A Supernovella lights up the Christmas Skies with the Advent of a New Star in the Romance Filament!
If "City Sidewalks" were a Hallmark Christmas Movie the audience would stand at the end with tears of joy in their eyes and the true Christmas spirit in their hearts!
To be sure viewers would be shedding bittersweet tears of joy. That’s because the ‘happily ever after’ in “City Sidewalks”, is purchased at the price of the ultimate sadness. Such is life. Such is joy. Such is love.
|Fine old home|
In “City Sidewalks” the author spins a web of ever expanding complexity. The story keeps growing. What seems 'to be' becomes something much more complex. This ninety-seven page story has twenty-seven chapters! It's not just a novella…it's a genuine supernovella. I’ve never seen more story, packed with more emotion and written with such verisimilitude, that was told in less than three hundred pages. If I seem a little excited about this book it’s because I am working on a nonfiction book about the novella format and “City Sidewalks” has caused me to expand my book's scope. I believe "City Sidewalks" takes the novella format to its limits.
“City Sidewalks” reminds me of “The Great Gatsby” and “The Old Man and the Sea”. I wonder if the author will ever top this singular short format work.
"City Sidewalks" just breathes reality. The city is real. It’s Tulsa. I’ve lived here in Tulsa for over thirty years. The city and its sidewalks are used well in this story. The beliefs and attitudes of the characters are as familiar as old friends. The highly emotional inspirational sequences in the book seem to explode from the characters when they can no longer keep the past repressed. The reader gets to experience cathartic moments in which a character’s life is being changed forever. These are genuine inspirational experiences that I found highly moving.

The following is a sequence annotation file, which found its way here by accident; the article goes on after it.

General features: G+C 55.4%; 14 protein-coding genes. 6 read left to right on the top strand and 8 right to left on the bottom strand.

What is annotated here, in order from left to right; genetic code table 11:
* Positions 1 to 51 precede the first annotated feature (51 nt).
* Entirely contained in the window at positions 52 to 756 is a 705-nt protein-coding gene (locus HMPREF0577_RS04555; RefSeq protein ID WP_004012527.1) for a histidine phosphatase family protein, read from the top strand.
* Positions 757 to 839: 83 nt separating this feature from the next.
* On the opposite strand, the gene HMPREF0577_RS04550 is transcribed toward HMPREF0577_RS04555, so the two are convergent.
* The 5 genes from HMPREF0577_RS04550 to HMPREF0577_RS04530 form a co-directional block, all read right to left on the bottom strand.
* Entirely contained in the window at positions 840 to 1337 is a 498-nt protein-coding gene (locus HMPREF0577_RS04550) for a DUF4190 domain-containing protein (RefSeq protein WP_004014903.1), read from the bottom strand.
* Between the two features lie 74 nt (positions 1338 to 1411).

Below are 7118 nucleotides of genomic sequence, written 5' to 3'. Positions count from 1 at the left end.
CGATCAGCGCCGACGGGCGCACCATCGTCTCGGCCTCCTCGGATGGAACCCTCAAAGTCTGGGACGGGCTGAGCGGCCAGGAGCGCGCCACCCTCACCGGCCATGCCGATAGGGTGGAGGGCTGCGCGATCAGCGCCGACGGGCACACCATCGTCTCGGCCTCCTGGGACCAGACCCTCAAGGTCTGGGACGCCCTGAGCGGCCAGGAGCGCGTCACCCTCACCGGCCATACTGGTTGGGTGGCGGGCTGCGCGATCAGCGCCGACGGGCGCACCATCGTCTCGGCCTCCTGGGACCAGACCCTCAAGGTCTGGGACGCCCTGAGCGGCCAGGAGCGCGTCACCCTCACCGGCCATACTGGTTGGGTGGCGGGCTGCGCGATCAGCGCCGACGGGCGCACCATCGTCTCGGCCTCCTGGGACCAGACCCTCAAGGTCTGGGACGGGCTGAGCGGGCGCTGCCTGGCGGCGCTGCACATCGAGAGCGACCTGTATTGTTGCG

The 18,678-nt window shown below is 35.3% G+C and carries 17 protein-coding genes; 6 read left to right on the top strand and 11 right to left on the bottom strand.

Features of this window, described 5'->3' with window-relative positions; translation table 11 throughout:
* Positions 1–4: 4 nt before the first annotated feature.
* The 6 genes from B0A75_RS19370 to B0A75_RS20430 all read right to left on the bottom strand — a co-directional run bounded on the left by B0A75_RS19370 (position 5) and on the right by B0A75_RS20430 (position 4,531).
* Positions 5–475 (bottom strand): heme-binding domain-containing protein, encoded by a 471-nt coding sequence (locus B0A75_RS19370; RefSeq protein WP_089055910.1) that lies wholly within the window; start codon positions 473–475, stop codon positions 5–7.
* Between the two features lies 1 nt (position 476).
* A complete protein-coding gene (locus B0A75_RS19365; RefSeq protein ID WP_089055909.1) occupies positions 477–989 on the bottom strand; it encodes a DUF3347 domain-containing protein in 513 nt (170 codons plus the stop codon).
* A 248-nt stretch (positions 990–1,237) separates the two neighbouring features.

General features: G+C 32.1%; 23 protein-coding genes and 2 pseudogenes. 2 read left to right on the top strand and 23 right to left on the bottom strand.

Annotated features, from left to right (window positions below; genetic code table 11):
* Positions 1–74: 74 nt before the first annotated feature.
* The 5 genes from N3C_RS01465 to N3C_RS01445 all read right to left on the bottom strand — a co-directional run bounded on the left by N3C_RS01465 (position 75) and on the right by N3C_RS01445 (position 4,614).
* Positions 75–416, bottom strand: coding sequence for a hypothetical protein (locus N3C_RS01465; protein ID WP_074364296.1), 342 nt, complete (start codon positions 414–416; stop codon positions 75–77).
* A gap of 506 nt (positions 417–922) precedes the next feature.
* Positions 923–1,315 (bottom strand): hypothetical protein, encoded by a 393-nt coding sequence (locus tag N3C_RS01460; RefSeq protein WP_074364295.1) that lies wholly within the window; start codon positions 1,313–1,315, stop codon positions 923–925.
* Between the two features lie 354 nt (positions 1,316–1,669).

The Christmas spirit and what it means in the lives of the characters is faced head on. Readers may see themselves. The “Scrooge” awakening is revived in "City Sidewalks" for a new generation and time.
I particularly loved the truthfulness of the narrative. All motivation was well established. There are multi motivational factors involved in driving the characters actions. The 'black moment' does not result from just one event but is the logical consequence of many events. The action builds relentlessly to where the outcomes seem inevitable. And while I give the author 5-stars for taking the novella to the limits of excellence, I want to award myself 5-stars as a reader. I saw and validated one of the major conflicts in the story.
One of the conflicts in "City Sidewalks" involves a soup kitchen downtown and a real estate deal. Now as a broker in Tulsa for over thirty years, I said to myself, “I know how I would resolve this problem". I’ve worked with downtown commercial brokers over the years. And yes, my solution is the one in the book. It is the solution that would most likely really happen in Tulsa. The whole story is like that. Everything is as it should be.
|The real sidewalks|
What’s the story about? It’s about love, second chances, forgiveness, the true spirit of Christmas, the importance of giving and opening one’s heart to the needs of others. It’s about redemption. It’s about setting values that leave time to smell the roses and be a good parent. The emotional joy and sadness are the result of events – events that are so well motivated that they just had to happen as they did.
Reading "City Sidewalks" is a Christmas pleasure not to be missed.
"City Sidewalks" is a Christmas experience you may well want to enjoy again and again.